Home Sciences María del Monte, ‘pinkwashing’ and the social communication of science

María del Monte, ‘pinkwashing’ and the social communication of science

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The Sevillian singer María del Monte has come out of the closet with a rainbow polka-dot shawl, dancing I will survive, by Gloria Gaynor, to a flamenco rhythm and to the applause of the Andalusian LGTBIQ+ movement, especially the older members of the group. The image of her has been a blow of effect in the week in which the rainbows have returned to fill the streets.

The LGTBIQ+ collective is preparing to come out of the pandemic closet, recovering the forms of entertainment, partying and vindication prior to 2020, but will everything really be the same? Waiting for the great Pride 2022 demonstrations in the megalopolises of the world, social networks begin to be dyed in colours, institutions customize their profiles with the LGTBIQ+ flag and the big brands advertise their products dyeing them with “pride”.

For some, this hypervisibility is actually a new mode of pinkwashingthis time applied to affective-sexual and gender diversity, and proof of the commodification of the movement, of the sale of its soul to Devil capitalist.

Be that as it may, the truth is that the first post-pandemic Pride faces the challenge this year of reinforcing its protest agenda amid the noise of the superficial. The challenge of recovering the streets after the pandemic comes at a critical moment due to the confrontation of the LGTBIQ+ collective with its main ally: feminism -in reality, only a part of it-, on account of the trans law and, worst of all, by the growth of homophobia in political forces with representation in Western democracies.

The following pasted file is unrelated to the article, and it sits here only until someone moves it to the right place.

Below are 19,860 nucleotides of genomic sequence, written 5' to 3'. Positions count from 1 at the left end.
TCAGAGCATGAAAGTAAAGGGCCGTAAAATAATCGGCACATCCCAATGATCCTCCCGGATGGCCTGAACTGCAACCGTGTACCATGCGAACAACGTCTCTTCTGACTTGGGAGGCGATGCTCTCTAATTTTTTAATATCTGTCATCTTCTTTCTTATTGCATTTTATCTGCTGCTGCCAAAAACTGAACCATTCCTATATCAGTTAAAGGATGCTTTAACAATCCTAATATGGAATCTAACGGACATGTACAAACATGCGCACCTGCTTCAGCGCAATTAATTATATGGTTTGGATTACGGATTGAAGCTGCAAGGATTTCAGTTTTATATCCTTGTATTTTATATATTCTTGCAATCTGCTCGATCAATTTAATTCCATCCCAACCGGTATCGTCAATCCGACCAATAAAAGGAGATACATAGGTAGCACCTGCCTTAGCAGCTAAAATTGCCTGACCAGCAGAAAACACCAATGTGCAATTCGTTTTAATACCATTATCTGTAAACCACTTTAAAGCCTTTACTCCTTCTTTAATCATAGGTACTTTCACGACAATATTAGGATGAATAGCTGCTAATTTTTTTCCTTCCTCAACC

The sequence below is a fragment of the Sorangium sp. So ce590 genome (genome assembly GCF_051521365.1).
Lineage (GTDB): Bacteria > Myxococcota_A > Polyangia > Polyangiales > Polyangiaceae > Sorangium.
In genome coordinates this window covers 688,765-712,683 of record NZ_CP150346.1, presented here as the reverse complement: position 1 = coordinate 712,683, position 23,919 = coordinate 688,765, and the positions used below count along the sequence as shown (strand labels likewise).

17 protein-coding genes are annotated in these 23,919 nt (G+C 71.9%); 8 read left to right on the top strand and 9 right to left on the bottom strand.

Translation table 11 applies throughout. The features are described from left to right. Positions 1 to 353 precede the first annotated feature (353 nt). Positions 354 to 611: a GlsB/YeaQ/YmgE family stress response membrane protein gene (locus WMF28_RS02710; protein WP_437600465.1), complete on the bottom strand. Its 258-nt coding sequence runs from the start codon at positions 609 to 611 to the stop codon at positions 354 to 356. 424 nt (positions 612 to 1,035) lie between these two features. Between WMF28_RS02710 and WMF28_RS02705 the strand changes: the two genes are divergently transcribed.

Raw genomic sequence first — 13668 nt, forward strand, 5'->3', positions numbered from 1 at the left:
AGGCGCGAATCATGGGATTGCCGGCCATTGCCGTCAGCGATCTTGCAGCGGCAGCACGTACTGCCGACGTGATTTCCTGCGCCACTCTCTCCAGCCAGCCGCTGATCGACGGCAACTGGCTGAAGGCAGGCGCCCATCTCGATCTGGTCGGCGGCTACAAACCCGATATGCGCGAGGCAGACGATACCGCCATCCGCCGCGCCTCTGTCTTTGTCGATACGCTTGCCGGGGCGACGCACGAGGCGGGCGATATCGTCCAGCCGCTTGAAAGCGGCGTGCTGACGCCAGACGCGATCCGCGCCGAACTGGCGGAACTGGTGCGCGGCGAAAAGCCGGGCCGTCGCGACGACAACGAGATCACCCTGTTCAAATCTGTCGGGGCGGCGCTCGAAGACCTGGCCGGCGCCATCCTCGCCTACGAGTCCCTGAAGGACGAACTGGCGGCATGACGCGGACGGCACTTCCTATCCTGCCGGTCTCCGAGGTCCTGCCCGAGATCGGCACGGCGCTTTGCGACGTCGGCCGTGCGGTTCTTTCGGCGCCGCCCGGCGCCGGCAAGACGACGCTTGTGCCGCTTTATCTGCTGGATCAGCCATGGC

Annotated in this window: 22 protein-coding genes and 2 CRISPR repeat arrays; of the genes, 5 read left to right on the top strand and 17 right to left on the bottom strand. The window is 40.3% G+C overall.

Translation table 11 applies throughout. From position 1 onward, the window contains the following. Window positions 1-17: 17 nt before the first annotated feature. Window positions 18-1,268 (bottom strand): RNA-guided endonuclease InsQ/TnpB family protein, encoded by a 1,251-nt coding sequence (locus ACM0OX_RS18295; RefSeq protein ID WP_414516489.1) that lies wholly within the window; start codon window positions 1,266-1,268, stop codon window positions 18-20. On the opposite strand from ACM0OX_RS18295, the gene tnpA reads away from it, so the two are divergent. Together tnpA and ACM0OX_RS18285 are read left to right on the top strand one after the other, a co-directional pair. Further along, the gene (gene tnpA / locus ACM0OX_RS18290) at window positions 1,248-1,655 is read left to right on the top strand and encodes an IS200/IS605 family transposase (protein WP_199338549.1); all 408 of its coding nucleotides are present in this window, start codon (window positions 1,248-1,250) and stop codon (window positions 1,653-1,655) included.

In the middle of this debate on the commodification of the movement and the design of the protest agenda are the institutions, including the scientific ones, that try to incorporate attention to affective-sexual and gender diversity without stepping on too many tripe and, above all, measuring the steps that are taken in the strictly communicative, so as not to fall into the pinkwashing not stay on the surface.

Addressing diversity in scientific laboratories

Science has provided sufficient evidence on the urgency of addressing diversity in laboratories and universities to guarantee the social success of their human resource policies, but also to avoid the loss of talent. Converting scientific institutions into inclusive and safe spaces requires specific policies based on knowledge and specific training that change the institutional culture. University classrooms continue to present serious problems of homophobia, while in laboratories diversity continues armored.

The Prisma Association for Affective-Sexual and Gender Diversity in Science, Technology and Innovation has been working to break this exclusionary culture for several years. It does so by offering advice and institutional training, while other organizations such as the Network of Universities for Diversity are weaving a collaborative network that allows sharing experiences and strategies to add affective-sexual and gender diversity to the inclusion plans of the universities, initiated to address other diversities (of capabilities or social) less discussed from politics.

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Scientific institutions are not inclusive spaces